Theoharris Koftis, Panayotis Prinos, Panayota Galiatsatou, Theofanis Karambas
Monday 29 june 2015
14:20 - 14:35h at North America (level 0)
Themes: (T) Flood risk management and adaptation, (ST) Adaptation measures
Parallel session: 2I. Floodrisk - Adaptation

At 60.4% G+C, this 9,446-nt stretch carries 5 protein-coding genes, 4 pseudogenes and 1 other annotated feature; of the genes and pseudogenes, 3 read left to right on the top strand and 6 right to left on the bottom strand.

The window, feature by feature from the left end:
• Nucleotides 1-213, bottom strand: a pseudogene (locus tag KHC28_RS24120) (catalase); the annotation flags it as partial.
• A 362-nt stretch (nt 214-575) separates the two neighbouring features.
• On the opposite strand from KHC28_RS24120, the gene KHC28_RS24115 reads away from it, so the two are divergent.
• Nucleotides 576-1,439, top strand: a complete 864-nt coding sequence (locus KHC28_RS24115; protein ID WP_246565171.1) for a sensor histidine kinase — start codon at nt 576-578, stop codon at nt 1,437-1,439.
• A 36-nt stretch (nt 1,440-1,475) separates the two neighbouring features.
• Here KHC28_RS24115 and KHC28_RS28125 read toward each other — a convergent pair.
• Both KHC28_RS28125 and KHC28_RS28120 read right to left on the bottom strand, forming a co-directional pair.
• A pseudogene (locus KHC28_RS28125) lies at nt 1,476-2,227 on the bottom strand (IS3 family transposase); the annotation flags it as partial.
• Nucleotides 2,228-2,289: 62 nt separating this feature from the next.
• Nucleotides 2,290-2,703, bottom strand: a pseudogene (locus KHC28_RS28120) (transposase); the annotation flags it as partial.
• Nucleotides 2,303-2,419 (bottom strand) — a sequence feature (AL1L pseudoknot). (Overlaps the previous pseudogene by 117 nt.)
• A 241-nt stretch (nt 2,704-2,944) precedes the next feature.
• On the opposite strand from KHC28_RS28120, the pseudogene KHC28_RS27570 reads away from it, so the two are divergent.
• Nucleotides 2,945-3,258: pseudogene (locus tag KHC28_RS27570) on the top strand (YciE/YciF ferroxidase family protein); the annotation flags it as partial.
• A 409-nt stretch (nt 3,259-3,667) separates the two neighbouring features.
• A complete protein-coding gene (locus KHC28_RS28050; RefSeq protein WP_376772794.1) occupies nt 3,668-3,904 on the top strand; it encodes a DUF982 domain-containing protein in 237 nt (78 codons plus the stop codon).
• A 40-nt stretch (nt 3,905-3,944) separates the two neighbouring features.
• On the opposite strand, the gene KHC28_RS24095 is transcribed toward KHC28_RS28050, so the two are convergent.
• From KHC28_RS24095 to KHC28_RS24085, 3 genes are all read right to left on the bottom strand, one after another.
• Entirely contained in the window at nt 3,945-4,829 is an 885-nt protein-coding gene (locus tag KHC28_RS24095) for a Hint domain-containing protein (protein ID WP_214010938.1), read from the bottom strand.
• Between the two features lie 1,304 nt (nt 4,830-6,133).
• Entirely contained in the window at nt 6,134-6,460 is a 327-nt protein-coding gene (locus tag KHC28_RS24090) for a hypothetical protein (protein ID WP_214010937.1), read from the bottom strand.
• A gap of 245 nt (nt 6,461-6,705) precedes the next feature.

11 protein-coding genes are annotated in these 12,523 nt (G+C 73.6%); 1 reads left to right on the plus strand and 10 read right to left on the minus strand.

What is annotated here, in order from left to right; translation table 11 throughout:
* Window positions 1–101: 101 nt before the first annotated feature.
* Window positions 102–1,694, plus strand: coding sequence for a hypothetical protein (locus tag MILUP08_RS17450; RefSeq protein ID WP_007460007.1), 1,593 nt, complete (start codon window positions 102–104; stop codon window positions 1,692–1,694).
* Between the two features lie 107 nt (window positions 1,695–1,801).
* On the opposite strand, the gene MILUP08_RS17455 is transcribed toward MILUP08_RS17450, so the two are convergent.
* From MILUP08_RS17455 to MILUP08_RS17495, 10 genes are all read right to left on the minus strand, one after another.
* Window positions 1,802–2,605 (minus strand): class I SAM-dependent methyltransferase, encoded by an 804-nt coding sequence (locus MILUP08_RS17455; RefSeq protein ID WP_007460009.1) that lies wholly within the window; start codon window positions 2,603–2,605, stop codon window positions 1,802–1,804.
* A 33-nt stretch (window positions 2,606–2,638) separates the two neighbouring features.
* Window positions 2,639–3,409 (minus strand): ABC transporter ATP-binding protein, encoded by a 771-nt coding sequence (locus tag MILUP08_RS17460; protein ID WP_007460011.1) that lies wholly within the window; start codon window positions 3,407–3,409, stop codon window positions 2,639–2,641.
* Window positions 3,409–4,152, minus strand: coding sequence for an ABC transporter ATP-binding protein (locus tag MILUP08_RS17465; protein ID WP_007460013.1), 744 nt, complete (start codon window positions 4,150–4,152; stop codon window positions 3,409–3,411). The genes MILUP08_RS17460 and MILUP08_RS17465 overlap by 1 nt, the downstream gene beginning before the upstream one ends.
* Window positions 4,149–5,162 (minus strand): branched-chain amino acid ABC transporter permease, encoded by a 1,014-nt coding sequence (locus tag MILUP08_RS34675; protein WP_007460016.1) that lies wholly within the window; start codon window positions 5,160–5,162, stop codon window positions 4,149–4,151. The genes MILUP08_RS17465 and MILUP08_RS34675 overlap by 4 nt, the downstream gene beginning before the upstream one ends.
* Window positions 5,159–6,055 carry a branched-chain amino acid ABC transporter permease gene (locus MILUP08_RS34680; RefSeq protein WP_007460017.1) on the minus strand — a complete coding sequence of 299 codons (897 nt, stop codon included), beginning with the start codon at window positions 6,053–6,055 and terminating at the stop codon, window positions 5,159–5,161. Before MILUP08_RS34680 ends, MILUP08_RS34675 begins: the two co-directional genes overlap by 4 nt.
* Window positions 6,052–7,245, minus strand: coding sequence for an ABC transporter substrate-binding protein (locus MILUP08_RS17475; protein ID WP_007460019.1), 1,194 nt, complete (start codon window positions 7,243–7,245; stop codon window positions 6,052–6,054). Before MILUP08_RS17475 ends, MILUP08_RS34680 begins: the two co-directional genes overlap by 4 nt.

The impact of climate change on coastal zone is associated with the rise of the mean sea level due to global warming, but also due to the increased storm surge events, that could lead to the increase of extreme wave run-up and overtopping of coastal structures. This results in rising possibility to cause damage to existing coastal protection structures, such as the instability of armor blocks and breakwaters. In this work an integrated methodological approach for the upgrading of coastal structures due to climate change impact is presented. The methodology includes the definition of the performance criteria of the structures and the specification of the climate change scenario for the structure's service lifetime. Various concepts for upgrading existing emerged and submerged rubble mound breakwaters are studied and related costs are estimated. The proposed methodology is implemented for two specific coastal structures, located in Northern Greece; the rubble mound breakwater in the Port of Alexandroupoli and the submerged breakwaters in Paralia Katerini. It is shown that the influence of climate change is stronger in terms of sea level rise rather than the increase of the wave heights. Therefore the structures that are studied fail to fulfill the criteria related to wave overtopping and transmission but satisfy the stability criteria, under the climate change scenario. The final selection takes into account the upgrading costs for each alternative.